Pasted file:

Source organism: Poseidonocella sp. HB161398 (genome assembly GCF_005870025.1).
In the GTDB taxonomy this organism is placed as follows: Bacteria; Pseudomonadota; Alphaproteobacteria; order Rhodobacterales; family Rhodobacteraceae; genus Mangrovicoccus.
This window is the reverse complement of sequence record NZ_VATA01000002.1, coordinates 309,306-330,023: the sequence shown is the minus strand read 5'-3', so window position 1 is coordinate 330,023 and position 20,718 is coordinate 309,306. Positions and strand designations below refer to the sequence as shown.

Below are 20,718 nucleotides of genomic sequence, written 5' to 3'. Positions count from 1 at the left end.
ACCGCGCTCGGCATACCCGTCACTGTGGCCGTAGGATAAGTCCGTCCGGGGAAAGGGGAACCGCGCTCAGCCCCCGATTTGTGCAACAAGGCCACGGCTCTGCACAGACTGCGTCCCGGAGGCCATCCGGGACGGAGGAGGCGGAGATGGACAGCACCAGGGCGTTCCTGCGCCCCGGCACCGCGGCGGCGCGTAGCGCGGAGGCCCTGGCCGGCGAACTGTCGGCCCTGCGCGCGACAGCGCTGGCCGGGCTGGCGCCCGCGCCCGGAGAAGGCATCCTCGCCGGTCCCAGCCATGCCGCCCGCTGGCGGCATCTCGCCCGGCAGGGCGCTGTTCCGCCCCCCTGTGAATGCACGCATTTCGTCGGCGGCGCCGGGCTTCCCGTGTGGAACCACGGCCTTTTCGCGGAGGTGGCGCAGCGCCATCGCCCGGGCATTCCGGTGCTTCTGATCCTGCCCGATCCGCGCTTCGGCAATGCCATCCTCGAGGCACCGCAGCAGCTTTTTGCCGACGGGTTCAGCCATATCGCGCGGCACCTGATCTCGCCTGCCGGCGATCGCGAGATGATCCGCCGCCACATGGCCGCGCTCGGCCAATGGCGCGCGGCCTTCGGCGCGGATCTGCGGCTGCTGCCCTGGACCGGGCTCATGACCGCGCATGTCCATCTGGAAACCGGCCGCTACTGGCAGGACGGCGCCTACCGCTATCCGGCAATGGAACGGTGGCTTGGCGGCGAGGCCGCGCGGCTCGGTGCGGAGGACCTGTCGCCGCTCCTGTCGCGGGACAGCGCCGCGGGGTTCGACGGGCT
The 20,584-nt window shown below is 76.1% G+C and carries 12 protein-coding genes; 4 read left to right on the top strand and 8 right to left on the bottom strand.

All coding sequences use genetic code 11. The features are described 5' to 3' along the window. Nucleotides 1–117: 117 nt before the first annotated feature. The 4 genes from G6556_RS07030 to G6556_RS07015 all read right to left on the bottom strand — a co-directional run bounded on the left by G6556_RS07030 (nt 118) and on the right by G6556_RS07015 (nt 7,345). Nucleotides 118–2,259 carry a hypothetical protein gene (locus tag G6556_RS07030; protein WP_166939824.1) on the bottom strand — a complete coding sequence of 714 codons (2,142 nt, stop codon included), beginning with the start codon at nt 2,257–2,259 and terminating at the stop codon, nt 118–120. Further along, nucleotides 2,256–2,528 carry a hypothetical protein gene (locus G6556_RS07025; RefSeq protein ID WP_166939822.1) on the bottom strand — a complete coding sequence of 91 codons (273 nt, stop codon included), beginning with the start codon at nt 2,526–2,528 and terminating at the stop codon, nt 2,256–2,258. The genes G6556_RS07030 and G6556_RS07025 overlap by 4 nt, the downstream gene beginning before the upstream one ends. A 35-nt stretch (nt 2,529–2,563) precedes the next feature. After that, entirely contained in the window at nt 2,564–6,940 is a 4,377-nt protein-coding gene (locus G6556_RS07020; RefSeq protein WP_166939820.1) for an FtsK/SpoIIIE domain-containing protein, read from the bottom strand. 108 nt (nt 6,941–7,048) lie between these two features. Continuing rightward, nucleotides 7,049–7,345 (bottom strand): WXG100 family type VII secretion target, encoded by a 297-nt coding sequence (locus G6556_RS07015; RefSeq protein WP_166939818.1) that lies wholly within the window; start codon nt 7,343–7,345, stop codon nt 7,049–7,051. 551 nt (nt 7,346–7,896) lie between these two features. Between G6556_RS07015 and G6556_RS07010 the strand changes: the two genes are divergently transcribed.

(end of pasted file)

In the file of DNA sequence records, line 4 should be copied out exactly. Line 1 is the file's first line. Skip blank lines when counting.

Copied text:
Below are 20,718 nucleotides of genomic sequence, written 5' to 3'. Positions count from 1 at the left end.